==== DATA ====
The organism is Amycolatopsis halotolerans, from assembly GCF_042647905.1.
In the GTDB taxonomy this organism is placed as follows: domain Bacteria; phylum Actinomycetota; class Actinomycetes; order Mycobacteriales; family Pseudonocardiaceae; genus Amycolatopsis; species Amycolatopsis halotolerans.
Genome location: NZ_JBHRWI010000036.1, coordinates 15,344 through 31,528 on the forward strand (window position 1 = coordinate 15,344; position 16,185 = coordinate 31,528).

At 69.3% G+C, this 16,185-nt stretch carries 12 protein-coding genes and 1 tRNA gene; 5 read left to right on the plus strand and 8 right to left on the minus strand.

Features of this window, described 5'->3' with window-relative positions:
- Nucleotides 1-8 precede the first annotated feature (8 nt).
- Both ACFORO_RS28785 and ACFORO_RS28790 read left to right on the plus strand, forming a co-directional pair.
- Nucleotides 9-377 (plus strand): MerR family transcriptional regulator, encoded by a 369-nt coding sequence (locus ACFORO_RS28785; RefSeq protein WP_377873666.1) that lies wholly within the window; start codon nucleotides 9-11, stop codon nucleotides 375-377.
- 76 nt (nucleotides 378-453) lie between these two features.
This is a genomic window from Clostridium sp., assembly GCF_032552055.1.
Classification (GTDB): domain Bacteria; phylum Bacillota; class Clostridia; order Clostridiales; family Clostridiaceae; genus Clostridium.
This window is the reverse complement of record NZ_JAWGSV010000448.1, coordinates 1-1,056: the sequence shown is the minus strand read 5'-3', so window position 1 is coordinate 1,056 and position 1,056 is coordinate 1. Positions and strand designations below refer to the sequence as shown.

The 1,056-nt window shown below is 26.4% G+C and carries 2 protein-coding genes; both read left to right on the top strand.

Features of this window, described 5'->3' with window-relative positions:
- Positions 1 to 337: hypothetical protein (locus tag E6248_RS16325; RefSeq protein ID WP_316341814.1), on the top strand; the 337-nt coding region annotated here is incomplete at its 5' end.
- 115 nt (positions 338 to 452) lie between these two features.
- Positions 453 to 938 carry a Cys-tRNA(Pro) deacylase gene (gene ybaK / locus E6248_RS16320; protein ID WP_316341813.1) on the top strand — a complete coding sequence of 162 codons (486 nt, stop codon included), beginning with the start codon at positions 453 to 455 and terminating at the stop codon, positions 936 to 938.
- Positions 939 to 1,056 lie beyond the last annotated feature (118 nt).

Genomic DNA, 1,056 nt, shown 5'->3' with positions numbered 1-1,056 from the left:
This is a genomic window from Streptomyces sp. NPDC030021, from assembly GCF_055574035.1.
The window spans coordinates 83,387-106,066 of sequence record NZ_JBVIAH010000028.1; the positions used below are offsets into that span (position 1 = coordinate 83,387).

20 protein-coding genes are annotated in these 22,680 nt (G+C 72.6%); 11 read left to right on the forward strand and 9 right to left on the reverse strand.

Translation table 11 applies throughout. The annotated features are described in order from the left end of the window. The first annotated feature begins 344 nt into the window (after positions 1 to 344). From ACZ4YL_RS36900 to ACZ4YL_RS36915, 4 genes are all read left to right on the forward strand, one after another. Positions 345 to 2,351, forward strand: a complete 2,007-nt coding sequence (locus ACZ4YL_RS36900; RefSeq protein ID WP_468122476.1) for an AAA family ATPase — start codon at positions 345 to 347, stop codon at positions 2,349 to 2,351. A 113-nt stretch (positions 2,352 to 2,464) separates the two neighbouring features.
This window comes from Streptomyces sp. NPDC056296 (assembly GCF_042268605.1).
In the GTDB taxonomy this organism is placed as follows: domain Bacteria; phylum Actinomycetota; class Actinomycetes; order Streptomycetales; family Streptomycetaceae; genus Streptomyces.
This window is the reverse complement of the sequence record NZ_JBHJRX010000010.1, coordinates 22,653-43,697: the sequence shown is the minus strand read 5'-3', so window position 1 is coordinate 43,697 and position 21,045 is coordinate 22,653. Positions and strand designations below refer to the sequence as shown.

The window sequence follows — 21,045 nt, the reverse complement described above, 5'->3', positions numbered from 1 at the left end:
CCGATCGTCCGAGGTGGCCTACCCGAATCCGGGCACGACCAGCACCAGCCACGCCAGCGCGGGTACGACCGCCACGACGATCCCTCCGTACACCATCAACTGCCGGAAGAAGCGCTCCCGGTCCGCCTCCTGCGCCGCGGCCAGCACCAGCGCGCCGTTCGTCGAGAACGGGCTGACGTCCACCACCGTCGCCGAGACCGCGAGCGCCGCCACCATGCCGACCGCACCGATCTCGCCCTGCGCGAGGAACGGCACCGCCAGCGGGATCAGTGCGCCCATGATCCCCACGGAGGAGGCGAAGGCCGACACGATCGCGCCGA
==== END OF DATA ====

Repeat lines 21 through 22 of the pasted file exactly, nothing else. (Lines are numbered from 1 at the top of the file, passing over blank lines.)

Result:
The window spans coordinates 83,387-106,066 of sequence record NZ_JBVIAH010000028.1; the positions used below are offsets into that span (position 1 = coordinate 83,387).

20 protein-coding genes are annotated in these 22,680 nt (G+C 72.6%); 11 read left to right on the forward strand and 9 right to left on the reverse strand.